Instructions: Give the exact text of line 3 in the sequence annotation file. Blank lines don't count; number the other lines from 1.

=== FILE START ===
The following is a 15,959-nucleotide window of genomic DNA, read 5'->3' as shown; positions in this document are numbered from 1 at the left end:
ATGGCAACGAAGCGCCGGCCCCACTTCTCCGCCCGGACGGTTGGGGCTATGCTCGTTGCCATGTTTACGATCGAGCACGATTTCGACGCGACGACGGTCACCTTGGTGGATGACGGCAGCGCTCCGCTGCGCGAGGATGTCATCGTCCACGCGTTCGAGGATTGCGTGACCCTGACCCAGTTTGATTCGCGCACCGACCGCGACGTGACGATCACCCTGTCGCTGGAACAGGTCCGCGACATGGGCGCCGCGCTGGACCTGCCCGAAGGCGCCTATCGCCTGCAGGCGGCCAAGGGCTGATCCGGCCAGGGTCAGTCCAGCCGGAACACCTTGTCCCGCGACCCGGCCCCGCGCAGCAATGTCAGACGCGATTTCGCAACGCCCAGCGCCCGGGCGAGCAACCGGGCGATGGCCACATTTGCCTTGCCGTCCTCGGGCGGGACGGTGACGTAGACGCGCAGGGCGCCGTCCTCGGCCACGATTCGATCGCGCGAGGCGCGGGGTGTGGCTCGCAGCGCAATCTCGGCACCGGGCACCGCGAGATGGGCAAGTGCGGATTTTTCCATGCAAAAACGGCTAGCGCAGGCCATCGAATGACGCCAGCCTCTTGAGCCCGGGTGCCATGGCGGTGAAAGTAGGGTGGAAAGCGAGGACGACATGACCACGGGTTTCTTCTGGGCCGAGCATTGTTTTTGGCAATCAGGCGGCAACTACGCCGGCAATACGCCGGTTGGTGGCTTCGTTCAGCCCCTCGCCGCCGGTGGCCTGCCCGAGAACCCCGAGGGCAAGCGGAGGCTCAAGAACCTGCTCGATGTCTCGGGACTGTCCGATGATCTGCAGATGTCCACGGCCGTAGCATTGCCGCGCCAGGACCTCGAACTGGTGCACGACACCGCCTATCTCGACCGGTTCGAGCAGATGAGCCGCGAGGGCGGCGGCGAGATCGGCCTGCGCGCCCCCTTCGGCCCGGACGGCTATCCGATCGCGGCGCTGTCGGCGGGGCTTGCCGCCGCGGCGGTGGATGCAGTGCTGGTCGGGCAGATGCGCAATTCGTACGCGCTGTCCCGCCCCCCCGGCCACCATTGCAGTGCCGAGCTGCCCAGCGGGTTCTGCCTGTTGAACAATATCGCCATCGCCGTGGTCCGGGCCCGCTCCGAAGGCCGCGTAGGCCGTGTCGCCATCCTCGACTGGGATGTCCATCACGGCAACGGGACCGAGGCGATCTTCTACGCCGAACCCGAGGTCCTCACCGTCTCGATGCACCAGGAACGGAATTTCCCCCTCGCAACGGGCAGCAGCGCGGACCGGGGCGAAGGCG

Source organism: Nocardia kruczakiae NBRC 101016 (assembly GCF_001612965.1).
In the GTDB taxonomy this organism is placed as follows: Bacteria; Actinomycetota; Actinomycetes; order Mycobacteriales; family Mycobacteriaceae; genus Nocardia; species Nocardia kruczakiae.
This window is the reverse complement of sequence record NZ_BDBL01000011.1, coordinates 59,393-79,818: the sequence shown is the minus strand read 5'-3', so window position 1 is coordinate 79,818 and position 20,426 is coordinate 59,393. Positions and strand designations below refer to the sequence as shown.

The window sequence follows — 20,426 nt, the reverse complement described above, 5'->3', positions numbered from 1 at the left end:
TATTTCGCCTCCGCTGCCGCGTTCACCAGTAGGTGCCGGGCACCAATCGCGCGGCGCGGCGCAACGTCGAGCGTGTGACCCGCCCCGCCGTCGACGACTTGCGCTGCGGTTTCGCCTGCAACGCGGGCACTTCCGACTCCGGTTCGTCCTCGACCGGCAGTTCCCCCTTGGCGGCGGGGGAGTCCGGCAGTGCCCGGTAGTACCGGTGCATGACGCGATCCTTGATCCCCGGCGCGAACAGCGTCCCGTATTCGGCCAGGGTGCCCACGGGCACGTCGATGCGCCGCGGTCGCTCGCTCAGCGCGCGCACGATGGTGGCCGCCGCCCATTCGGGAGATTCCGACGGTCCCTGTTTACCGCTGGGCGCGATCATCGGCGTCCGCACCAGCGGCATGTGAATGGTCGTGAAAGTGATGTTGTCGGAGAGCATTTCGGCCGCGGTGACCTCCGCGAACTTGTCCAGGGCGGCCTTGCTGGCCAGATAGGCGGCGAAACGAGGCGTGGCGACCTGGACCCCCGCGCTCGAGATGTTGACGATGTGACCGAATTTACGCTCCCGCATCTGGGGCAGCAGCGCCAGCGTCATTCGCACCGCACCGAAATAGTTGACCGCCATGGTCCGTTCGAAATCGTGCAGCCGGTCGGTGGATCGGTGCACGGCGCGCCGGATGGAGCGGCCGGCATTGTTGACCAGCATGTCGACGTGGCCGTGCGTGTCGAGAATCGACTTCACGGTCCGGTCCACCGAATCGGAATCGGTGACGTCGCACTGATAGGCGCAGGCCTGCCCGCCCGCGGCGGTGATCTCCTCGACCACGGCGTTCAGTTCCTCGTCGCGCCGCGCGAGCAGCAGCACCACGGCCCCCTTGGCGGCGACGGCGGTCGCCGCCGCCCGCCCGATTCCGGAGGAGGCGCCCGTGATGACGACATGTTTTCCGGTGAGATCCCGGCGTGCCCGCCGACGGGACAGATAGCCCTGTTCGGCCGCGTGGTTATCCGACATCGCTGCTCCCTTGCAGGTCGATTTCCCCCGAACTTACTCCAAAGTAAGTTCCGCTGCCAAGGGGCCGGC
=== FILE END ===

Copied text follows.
Source organism: Nocardia kruczakiae NBRC 101016 (assembly GCF_001612965.1).